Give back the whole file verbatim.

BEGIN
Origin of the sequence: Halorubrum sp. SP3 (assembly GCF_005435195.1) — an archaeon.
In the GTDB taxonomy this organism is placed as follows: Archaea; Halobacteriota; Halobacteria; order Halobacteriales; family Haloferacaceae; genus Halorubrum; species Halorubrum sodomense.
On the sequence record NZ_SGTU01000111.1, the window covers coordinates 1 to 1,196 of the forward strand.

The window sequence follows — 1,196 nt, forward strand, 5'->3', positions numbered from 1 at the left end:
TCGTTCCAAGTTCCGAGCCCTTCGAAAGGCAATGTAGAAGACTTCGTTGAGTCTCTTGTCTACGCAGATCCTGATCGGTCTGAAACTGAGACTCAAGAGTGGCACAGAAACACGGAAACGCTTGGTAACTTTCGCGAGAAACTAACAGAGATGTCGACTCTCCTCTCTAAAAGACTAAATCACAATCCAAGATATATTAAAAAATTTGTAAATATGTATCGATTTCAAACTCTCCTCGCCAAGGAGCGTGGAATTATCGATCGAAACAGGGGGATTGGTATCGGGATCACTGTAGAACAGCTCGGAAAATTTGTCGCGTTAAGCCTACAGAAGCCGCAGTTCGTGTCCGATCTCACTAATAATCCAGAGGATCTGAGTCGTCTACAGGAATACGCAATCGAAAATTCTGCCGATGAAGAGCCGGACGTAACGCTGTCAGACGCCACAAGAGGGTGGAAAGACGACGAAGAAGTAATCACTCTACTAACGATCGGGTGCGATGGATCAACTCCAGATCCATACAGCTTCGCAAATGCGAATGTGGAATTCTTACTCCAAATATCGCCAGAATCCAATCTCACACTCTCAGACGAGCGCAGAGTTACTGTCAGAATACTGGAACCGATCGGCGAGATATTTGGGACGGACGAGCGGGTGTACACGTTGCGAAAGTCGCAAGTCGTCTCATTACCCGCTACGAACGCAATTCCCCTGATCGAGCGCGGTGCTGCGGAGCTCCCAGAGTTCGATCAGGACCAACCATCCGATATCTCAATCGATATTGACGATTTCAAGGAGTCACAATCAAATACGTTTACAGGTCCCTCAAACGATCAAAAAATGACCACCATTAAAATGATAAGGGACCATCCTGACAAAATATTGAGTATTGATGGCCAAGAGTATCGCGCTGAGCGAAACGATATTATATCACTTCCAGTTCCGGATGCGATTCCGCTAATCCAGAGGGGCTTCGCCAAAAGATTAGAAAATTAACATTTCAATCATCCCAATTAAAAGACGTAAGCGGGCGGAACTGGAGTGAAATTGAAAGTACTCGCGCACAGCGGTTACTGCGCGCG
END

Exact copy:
Origin of the sequence: Halorubrum sp. SP3 (assembly GCF_005435195.1) — an archaeon.
In the GTDB taxonomy this organism is placed as follows: Archaea; Halobacteriota; Halobacteria; order Halobacteriales; family Haloferacaceae; genus Halorubrum; species Halorubrum sodomense.
On the sequence record NZ_SGTU01000111.1, the window covers coordinates 1 to 1,196 of the forward strand.

The window sequence follows — 1,196 nt, forward strand, 5'->3', positions numbered from 1 at the left end:
TCGTTCCAAGTTCCGAGCCCTTCGAAAGGCAATGTAGAAGACTTCGTTGAGTCTCTTGTCTACGCAGATCCTGATCGGTCTGAAACTGAGACTCAAGAGTGGCACAGAAACACGGAAACGCTTGGTAACTTTCGCGAGAAACTAACAGAGATGTCGACTCTCCTCTCTAAAAGACTAAATCACAATCCAAGATATATTAAAAAATTTGTAAATATGTATCGATTTCAAACTCTCCTCGCCAAGGAGCGTGGAATTATCGATCGAAACAGGGGGATTGGTATCGGGATCACTGTAGAACAGCTCGGAAAATTTGTCGCGTTAAGCCTACAGAAGCCGCAGTTCGTGTCCGATCTCACTAATAATCCAGAGGATCTGAGTCGTCTACAGGAATACGCAATCGAAAATTCTGCCGATGAAGAGCCGGACGTAACGCTGTCAGACGCCACAAGAGGGTGGAAAGACGACGAAGAAGTAATCACTCTACTAACGATCGGGTGCGATGGATCAACTCCAGATCCATACAGCTTCGCAAATGCGAATGTGGAATTCTTACTCCAAATATCGCCAGAATCCAATCTCACACTCTCAGACGAGCGCAGAGTTACTGTCAGAATACTGGAACCGATCGGCGAGATATTTGGGACGGACGAGCGGGTGTACACGTTGCGAAAGTCGCAAGTCGTCTCATTACCCGCTACGAACGCAATTCCCCTGATCGAGCGCGGTGCTGCGGAGCTCCCAGAGTTCGATCAGGACCAACCATCCGATATCTCAATCGATATTGACGATTTCAAGGAGTCACAATCAAATACGTTTACAGGTCCCTCAAACGATCAAAAAATGACCACCATTAAAATGATAAGGGACCATCCTGACAAAATATTGAGTATTGATGGCCAAGAGTATCGCGCTGAGCGAAACGATATTATATCACTTCCAGTTCCGGATGCGATTCCGCTAATCCAGAGGGGCTTCGCCAAAAGATTAGAAAATTAACATTTCAATCATCCCAATTAAAAGACGTAAGCGGGCGGAACTGGAGTGAAATTGAAAGTACTCGCGCACAGCGGTTACTGCGCGCG